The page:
Should We Stay or Should We Go?

Population growth could reverse carbon reduction gains

Modern farming in western Iowa. The Green Revolution made farming more productive, reducing concerns of mass starvation due to overpopulation. Image Credit: A.L. Gronstal

Back in the late 1960s, the environmental movement was in a tizzy over predictions that overpopulation would soon cause mass human starvation and eventually kill the planet. But the Malthusian vision fell to the wayside once the Green Revolution made farming that much more productive and countries began enacting environmental reforms that lessened some of the worst abuses in pollution.

These days you don’t hear much concern over the size of Earth’s ballooning human population, even as it reaches nearly 7 billion people — nearly twice the population of 1970.

Yet the topic has popped up again, this time in the context of climate change. In a paper to be published in the Proceedings of the National Academy of Sciences, researchers led by the National Center for Atmospheric Research found that adding another three billion people by mid-century (considered a conservative population estimate) could reverse many of the gains won in greenhouse gas emissions reductions.

A 16 to 29 percent reduction in emissions — deemed necessary to stem the serious consequences of rising global temperatures — would be offset by the additional carbon produced by the extra people.

Of course, the problem would be helped by lowering the world’s birth rate.

“A slowing of population growth in developing countries today will have a large impact on future global population size. However, slower population growth in developed countries will matter to emissions, too, because of higher per capita energy use,” said Shonali Pachauri, a researcher at the International Institute for Applied Systems Analysis in a UCAR press release.

The researchers went on to analyze which subsets of the population would add the most emissions. Surprisingly to smart growth advocates, a growth in the urban population could lead to a 25 percent rise in emissions in some developing countries — particularly China and India – because city living tends to lead to economic growth and higher rates of consumption. An aging population reduces emissions because of lower productivity.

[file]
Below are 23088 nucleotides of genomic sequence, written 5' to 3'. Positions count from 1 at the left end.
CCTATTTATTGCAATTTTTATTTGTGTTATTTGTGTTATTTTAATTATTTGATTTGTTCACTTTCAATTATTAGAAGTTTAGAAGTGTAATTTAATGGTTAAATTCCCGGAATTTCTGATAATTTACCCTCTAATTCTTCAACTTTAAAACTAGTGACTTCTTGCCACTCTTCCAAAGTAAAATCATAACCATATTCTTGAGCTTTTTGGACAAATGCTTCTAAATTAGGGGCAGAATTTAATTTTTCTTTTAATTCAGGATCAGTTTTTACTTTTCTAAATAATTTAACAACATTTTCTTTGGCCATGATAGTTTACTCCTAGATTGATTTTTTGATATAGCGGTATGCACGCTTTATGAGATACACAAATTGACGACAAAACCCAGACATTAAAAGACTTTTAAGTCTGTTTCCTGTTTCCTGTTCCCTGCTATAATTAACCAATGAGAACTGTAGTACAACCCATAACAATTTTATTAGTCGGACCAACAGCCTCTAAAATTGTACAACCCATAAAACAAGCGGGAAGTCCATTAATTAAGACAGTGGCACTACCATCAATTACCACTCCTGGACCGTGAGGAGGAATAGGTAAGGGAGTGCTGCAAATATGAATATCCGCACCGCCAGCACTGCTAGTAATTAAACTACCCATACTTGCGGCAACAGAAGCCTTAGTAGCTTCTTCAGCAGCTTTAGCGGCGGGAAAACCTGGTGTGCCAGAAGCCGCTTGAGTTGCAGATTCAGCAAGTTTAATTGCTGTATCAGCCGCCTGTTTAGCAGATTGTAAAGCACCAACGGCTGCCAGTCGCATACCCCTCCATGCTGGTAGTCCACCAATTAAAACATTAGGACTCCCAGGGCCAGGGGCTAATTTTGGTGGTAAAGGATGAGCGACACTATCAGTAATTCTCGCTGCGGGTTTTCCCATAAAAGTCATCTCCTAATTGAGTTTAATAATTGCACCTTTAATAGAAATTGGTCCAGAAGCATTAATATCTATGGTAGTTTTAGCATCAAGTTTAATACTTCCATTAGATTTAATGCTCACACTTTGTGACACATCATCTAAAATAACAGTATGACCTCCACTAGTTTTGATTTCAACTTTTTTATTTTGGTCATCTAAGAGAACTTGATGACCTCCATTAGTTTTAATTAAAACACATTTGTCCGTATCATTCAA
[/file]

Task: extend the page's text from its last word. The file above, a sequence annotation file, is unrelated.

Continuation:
Population growth is a condition not typically considered in climate scenarios, but arguably should be, since it’s surely not going to remain stagnant. Check out this video of Brian O’Neill from NCAR for more info:

Commerical space travel could threaten the climate

Commercial spaceflight could open up all kinds of new opportunities that would expand the limitations of Earth. Mining asteroids for heavy metals, energy generation through solar power satellites, and space tourism are all ideas that are being explored as companies seek ways to make business out of the Final Frontier.

With companies like Spaceport America opening the world’s first commercial spaceport in Las Cruces, New Mexico earlier this month and Virgin Galactic now booking $200,000 space tours, it seems the future of space travel could be right around the bend. Congress is investing $1.6 billion in private space-flight investments through NASA to kick-start the fledgling industry, particularly in the outsourcing of astronaut and cargo transport.

Check out a video of the Spaceport America dedication:

Not to put a damper on all the hype, but it seems there’s been one overlooked aspect of expanding travel into space. As you can imagine knowing the kind of damage that landlubbing and ocean-spewing vehicles wreak on the climate, spacebound vehicles will also contribute to global warming. A paper published in a recent journal of the Geophysical Research Letters indicates that emissions from 1,000 private rocket launches a year could increase the surface temperatures at the poles by 1.8 degrees Fahrenheit and reduce polar sea ice between 5-15 percent.

SpaceShipOne, with its many viewing ports, next to its carrier plane that carries it to its first 40,000 feet altitude. Crafts like SpaceShipOne could carry tourists into space. Credit: Scaled Composites

The author, Martin Ross, an atmospheric scientist at the Aerospace Corporation in Los Angeles, came up with the estimate using global atmospheric models that took into account the emissions of 600 tons of black carbon a year above Las Cruces. The results showed a soot layer persisted within 10 degrees latitude in the stratosphere the spaceport, while some 80 percent of it spread to 25-45 degrees. This caused a cooling effect in the tropics and subtropics, while the poles got warmer. Ozone was also reduced in the tropics, while increasing at the poles.

The scientists believe the results show that private rocket launches could alter circulation in the atmosphere and the distribution of ozone — surprisingly even with emissions that occur at one point (the spaceport).

The big problem with dumping emissions into the stratosphere is that, unlike the atmosphere near the Earth’s surface, rain and weather never wash them away. Maybe it’s wise for the nascent space travel to go green with low-emissions vehicles right from initial take off.